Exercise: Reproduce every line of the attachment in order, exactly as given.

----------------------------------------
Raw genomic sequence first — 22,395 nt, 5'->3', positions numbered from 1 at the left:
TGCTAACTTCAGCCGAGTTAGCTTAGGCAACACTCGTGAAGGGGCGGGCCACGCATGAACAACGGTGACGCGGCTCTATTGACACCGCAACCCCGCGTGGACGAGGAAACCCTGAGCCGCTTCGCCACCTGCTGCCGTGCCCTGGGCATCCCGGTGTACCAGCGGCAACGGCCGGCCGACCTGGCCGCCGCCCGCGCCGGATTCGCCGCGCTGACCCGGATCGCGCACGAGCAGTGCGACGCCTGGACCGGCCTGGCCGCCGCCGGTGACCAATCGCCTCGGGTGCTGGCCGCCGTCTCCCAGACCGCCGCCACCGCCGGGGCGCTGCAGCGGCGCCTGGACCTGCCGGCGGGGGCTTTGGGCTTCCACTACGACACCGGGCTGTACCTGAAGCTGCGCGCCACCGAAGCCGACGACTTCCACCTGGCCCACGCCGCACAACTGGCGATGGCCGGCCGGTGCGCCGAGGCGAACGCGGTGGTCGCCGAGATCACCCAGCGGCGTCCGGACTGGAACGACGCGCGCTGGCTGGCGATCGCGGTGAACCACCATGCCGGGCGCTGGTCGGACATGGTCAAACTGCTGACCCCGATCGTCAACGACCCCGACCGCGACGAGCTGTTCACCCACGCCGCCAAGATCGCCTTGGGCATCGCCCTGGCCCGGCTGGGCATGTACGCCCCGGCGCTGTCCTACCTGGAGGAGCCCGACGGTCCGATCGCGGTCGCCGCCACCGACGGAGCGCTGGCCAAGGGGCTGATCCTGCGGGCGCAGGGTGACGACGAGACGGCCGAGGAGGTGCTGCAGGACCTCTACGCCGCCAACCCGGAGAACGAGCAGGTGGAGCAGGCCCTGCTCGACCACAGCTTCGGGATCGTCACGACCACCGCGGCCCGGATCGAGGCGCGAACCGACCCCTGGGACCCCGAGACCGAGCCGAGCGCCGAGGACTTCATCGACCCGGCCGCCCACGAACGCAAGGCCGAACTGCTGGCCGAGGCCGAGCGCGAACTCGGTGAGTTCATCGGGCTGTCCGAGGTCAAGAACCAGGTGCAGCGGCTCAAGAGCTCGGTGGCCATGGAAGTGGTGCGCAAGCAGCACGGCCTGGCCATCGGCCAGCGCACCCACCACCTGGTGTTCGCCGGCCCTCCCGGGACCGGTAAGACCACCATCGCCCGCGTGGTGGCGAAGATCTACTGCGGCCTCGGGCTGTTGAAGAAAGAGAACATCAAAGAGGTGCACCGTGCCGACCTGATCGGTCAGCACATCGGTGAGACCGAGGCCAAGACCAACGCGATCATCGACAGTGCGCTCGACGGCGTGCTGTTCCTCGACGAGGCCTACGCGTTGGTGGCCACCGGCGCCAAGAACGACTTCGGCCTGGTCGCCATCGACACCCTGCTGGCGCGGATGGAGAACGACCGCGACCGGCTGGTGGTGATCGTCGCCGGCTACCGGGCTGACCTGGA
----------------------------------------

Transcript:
Raw genomic sequence first — 22,395 nt, 5'->3', positions numbered from 1 at the left:
TGCTAACTTCAGCCGAGTTAGCTTAGGCAACACTCGTGAAGGGGCGGGCCACGCATGAACAACGGTGACGCGGCTCTATTGACACCGCAACCCCGCGTGGACGAGGAAACCCTGAGCCGCTTCGCCACCTGCTGCCGTGCCCTGGGCATCCCGGTGTACCAGCGGCAACGGCCGGCCGACCTGGCCGCCGCCCGCGCCGGATTCGCCGCGCTGACCCGGATCGCGCACGAGCAGTGCGACGCCTGGACCGGCCTGGCCGCCGCCGGTGACCAATCGCCTCGGGTGCTGGCCGCCGTCTCCCAGACCGCCGCCACCGCCGGGGCGCTGCAGCGGCGCCTGGACCTGCCGGCGGGGGCTTTGGGCTTCCACTACGACACCGGGCTGTACCTGAAGCTGCGCGCCACCGAAGCCGACGACTTCCACCTGGCCCACGCCGCACAACTGGCGATGGCCGGCCGGTGCGCCGAGGCGAACGCGGTGGTCGCCGAGATCACCCAGCGGCGTCCGGACTGGAACGACGCGCGCTGGCTGGCGATCGCGGTGAACCACCATGCCGGGCGCTGGTCGGACATGGTCAAACTGCTGACCCCGATCGTCAACGACCCCGACCGCGACGAGCTGTTCACCCACGCCGCCAAGATCGCCTTGGGCATCGCCCTGGCCCGGCTGGGCATGTACGCCCCGGCGCTGTCCTACCTGGAGGAGCCCGACGGTCCGATCGCGGTCGCCGCCACCGACGGAGCGCTGGCCAAGGGGCTGATCCTGCGGGCGCAGGGTGACGACGAGACGGCCGAGGAGGTGCTGCAGGACCTCTACGCCGCCAACCCGGAGAACGAGCAGGTGGAGCAGGCCCTGCTCGACCACAGCTTCGGGATCGTCACGACCACCGCGGCCCGGATCGAGGCGCGAACCGACCCCTGGGACCCCGAGACCGAGCCGAGCGCCGAGGACTTCATCGACCCGGCCGCCCACGAACGCAAGGCCGAACTGCTGGCCGAGGCCGAGCGCGAACTCGGTGAGTTCATCGGGCTGTCCGAGGTCAAGAACCAGGTGCAGCGGCTCAAGAGCTCGGTGGCCATGGAAGTGGTGCGCAAGCAGCACGGCCTGGCCATCGGCCAGCGCACCCACCACCTGGTGTTCGCCGGCCCTCCCGGGACCGGTAAGACCACCATCGCCCGCGTGGTGGCGAAGATCTACTGCGGCCTCGGGCTGTTGAAGAAAGAGAACATCAAAGAGGTGCACCGTGCCGACCTGATCGGTCAGCACATCGGTGAGACCGAGGCCAAGACCAACGCGATCATCGACAGTGCGCTCGACGGCGTGCTGTTCCTCGACGAGGCCTACGCGTTGGTGGCCACCGGCGCCAAGAACGACTTCGGCCTGGTCGCCATCGACACCCTGCTGGCGCGGATGGAGAACGACCGCGACCGGCTGGTGGTGATCGTCGCCGGCTACCGGGCTGACCTGGA